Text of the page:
As a huge fan of the author and as someone who has read all of the major books and many of the short stories, it grieves me to say that this reads like a book written by somebody else entirely - perhaps a Reynolds wannabe. If I had picked up this book under a different byline I'd have thought that it was probably a young and promising author. The fact that this is the writing of an accomplished SF veteran is puzzing and disappointing.

Although the general atmosphere is enjoyably dark and the concepts imaginative as per previous AR books, the overarching plot, and many of the details which shape the story, are bizarre and implausible to the point of resembling comic-book SF.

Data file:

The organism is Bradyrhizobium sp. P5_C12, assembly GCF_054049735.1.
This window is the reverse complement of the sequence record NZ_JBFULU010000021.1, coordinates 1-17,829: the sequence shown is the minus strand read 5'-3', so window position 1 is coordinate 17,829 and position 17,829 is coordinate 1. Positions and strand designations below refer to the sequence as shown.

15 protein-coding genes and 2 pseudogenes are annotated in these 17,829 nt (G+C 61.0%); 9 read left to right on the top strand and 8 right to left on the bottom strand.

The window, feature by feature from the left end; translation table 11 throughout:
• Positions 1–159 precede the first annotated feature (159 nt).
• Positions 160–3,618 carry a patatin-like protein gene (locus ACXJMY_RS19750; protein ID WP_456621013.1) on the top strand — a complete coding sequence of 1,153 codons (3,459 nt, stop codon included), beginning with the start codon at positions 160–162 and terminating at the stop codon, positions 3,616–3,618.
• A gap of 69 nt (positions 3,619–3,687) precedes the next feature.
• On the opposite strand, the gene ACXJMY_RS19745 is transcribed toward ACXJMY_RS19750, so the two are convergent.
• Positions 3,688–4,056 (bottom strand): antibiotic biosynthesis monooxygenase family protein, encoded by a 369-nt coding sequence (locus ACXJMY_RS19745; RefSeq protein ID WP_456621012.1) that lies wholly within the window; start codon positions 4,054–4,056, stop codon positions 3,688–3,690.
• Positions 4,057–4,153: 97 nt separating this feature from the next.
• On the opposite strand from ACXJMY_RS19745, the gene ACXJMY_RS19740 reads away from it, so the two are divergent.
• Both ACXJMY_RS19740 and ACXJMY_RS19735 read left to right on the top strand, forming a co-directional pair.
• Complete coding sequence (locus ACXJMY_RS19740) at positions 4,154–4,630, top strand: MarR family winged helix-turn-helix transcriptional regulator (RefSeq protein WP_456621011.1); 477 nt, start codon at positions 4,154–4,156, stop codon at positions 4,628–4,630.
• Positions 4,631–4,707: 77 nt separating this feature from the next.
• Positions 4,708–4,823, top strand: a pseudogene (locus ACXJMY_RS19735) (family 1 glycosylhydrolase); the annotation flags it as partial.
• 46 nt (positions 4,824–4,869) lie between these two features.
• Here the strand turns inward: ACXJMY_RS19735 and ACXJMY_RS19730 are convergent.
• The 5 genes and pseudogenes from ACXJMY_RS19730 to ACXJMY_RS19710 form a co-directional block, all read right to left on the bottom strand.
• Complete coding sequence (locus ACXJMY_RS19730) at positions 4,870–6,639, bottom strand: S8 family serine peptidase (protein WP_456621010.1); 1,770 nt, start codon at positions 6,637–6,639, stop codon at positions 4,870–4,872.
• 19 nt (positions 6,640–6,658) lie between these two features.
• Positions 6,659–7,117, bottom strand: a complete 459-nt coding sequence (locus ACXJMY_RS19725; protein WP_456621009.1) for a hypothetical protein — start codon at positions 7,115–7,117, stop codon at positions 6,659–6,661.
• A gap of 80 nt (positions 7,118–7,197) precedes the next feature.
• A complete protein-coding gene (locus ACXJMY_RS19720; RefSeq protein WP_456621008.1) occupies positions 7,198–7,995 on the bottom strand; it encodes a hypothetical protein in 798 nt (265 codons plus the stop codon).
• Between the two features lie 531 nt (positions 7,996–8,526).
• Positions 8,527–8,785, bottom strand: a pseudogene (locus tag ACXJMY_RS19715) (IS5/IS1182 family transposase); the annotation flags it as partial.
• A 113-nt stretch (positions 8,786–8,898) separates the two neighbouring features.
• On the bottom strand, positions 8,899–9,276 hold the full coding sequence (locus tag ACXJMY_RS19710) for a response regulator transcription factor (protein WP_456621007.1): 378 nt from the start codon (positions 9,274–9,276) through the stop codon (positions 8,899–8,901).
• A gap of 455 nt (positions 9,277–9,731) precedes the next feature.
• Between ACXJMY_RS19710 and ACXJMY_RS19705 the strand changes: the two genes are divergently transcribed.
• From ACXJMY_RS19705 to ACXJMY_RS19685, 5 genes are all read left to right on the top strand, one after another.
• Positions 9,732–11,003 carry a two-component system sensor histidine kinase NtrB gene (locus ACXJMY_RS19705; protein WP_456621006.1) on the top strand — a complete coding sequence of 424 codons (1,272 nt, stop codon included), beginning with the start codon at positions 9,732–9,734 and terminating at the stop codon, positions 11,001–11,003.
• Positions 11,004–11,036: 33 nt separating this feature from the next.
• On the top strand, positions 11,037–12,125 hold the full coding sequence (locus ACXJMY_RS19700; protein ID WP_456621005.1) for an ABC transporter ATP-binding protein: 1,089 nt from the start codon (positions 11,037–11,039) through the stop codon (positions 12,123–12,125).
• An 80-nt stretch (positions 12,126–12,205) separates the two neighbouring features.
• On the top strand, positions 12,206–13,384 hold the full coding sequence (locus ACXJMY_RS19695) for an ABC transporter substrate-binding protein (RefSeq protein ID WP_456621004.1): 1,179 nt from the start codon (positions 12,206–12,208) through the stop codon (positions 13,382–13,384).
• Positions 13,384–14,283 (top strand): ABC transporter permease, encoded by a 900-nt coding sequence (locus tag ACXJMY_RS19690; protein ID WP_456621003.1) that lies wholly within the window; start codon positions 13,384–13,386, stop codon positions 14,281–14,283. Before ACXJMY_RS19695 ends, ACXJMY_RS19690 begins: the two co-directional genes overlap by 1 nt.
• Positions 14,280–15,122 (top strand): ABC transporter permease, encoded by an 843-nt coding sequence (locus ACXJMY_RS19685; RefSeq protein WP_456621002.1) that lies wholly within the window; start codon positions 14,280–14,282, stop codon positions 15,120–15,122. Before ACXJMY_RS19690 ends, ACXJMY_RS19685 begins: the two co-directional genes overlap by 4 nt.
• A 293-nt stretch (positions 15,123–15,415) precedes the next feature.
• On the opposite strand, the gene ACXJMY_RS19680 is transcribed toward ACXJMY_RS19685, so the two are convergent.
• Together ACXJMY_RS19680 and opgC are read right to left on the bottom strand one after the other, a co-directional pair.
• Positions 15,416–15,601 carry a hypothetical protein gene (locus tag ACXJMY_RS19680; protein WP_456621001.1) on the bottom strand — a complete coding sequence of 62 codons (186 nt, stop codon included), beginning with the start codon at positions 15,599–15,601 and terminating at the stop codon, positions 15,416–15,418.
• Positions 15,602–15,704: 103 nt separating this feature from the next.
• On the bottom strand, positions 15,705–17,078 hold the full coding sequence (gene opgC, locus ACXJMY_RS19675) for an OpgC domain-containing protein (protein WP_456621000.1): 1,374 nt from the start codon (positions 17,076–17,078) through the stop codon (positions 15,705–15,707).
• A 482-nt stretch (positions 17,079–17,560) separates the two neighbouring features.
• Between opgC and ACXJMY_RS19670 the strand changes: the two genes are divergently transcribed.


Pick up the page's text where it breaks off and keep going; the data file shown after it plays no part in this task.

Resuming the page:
In addition the characters are largely poorly developed and difficult to relate to, with even the protagonist coming across as a fairly dull and facile. Similarly the relationships between characters are clumsy, with conflicts and friendships reminiscent of a ham-fisted Hollywood script.

To add insult to injury, there are some basic flaws in the writing that should really have been picked up - e.g. particular turns of phrase that are reused within a single paragraph. The general effect is that of either lower writing ability than Reynolds has previously demonstrated, or a lack of attention to detail.

In conclusion, I'm not sure whether Reynolds simply decided to let his hair down and have fun with this book, or whether he outsourced it to China because his contractual comittments were too onerous, but either way I'm very glad that I acquired it from a charity shop for 50p.
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on 15 July 2010